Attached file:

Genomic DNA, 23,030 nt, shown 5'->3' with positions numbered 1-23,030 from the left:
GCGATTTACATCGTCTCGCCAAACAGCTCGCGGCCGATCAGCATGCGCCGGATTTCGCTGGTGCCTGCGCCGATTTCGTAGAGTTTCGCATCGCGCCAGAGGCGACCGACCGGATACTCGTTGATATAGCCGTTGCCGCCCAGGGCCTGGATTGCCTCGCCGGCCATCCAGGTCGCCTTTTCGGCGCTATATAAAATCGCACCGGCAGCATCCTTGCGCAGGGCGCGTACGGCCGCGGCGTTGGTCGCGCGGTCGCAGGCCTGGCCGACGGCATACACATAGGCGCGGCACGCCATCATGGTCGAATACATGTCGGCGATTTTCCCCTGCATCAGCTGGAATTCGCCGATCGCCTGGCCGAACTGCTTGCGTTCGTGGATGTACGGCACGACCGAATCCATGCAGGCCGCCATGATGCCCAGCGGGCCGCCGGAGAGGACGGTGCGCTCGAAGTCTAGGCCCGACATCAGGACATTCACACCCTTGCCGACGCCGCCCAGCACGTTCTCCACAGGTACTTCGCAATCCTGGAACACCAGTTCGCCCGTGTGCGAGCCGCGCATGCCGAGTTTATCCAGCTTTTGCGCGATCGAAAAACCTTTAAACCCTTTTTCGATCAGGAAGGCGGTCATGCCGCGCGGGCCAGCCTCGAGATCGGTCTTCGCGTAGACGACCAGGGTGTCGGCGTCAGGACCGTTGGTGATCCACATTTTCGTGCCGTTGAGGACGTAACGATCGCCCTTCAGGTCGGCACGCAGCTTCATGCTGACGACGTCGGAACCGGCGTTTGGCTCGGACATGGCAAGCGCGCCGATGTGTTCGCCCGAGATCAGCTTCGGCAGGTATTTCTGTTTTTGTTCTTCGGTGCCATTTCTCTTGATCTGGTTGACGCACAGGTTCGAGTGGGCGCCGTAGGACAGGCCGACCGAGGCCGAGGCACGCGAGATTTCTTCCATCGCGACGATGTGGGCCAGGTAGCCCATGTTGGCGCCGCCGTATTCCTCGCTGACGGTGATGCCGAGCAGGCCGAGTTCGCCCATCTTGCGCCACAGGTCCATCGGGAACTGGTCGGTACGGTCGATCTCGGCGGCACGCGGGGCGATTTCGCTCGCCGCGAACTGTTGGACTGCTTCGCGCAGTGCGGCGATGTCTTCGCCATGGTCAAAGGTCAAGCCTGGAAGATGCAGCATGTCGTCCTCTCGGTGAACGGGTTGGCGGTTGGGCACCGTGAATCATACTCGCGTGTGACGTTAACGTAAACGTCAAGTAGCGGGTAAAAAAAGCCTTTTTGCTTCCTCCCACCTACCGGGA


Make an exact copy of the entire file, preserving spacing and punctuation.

Genomic DNA, 23,030 nt, shown 5'->3' with positions numbered 1-23,030 from the left:
GCGATTTACATCGTCTCGCCAAACAGCTCGCGGCCGATCAGCATGCGCCGGATTTCGCTGGTGCCTGCGCCGATTTCGTAGAGTTTCGCATCGCGCCAGAGGCGACCGACCGGATACTCGTTGATATAGCCGTTGCCGCCCAGGGCCTGGATTGCCTCGCCGGCCATCCAGGTCGCCTTTTCGGCGCTATATAAAATCGCACCGGCAGCATCCTTGCGCAGGGCGCGTACGGCCGCGGCGTTGGTCGCGCGGTCGCAGGCCTGGCCGACGGCATACACATAGGCGCGGCACGCCATCATGGTCGAATACATGTCGGCGATTTTCCCCTGCATCAGCTGGAATTCGCCGATCGCCTGGCCGAACTGCTTGCGTTCGTGGATGTACGGCACGACCGAATCCATGCAGGCCGCCATGATGCCCAGCGGGCCGCCGGAGAGGACGGTGCGCTCGAAGTCTAGGCCCGACATCAGGACATTCACACCCTTGCCGACGCCGCCCAGCACGTTCTCCACAGGTACTTCGCAATCCTGGAACACCAGTTCGCCCGTGTGCGAGCCGCGCATGCCGAGTTTATCCAGCTTTTGCGCGATCGAAAAACCTTTAAACCCTTTTTCGATCAGGAAGGCGGTCATGCCGCGCGGGCCAGCCTCGAGATCGGTCTTCGCGTAGACGACCAGGGTGTCGGCGTCAGGACCGTTGGTGATCCACATTTTCGTGCCGTTGAGGACGTAACGATCGCCCTTCAGGTCGGCACGCAGCTTCATGCTGACGACGTCGGAACCGGCGTTTGGCTCGGACATGGCAAGCGCGCCGATGTGTTCGCCCGAGATCAGCTTCGGCAGGTATTTCTGTTTTTGTTCTTCGGTGCCATTTCTCTTGATCTGGTTGACGCACAGGTTCGAGTGGGCGCCGTAGGACAGGCCGACCGAGGCCGAGGCACGCGAGATTTCTTCCATCGCGACGATGTGGGCCAGGTAGCCCATGTTGGCGCCGCCGTATTCCTCGCTGACGGTGATGCCGAGCAGGCCGAGTTCGCCCATCTTGCGCCACAGGTCCATCGGGAACTGGTCGGTACGGTCGATCTCGGCGGCACGCGGGGCGATTTCGCTCGCCGCGAACTGTTGGACTGCTTCGCGCAGTGCGGCGATGTCTTCGCCATGGTCAAAGGTCAAGCCTGGAAGATGCAGCATGTCGTCCTCTCGGTGAACGGGTTGGCGGTTGGGCACCGTGAATCATACTCGCGTGTGACGTTAACGTAAACGTCAAGTAGCGGGTAAAAAAAGCCTTTTTGCTTCCTCCCACCTACCGGGA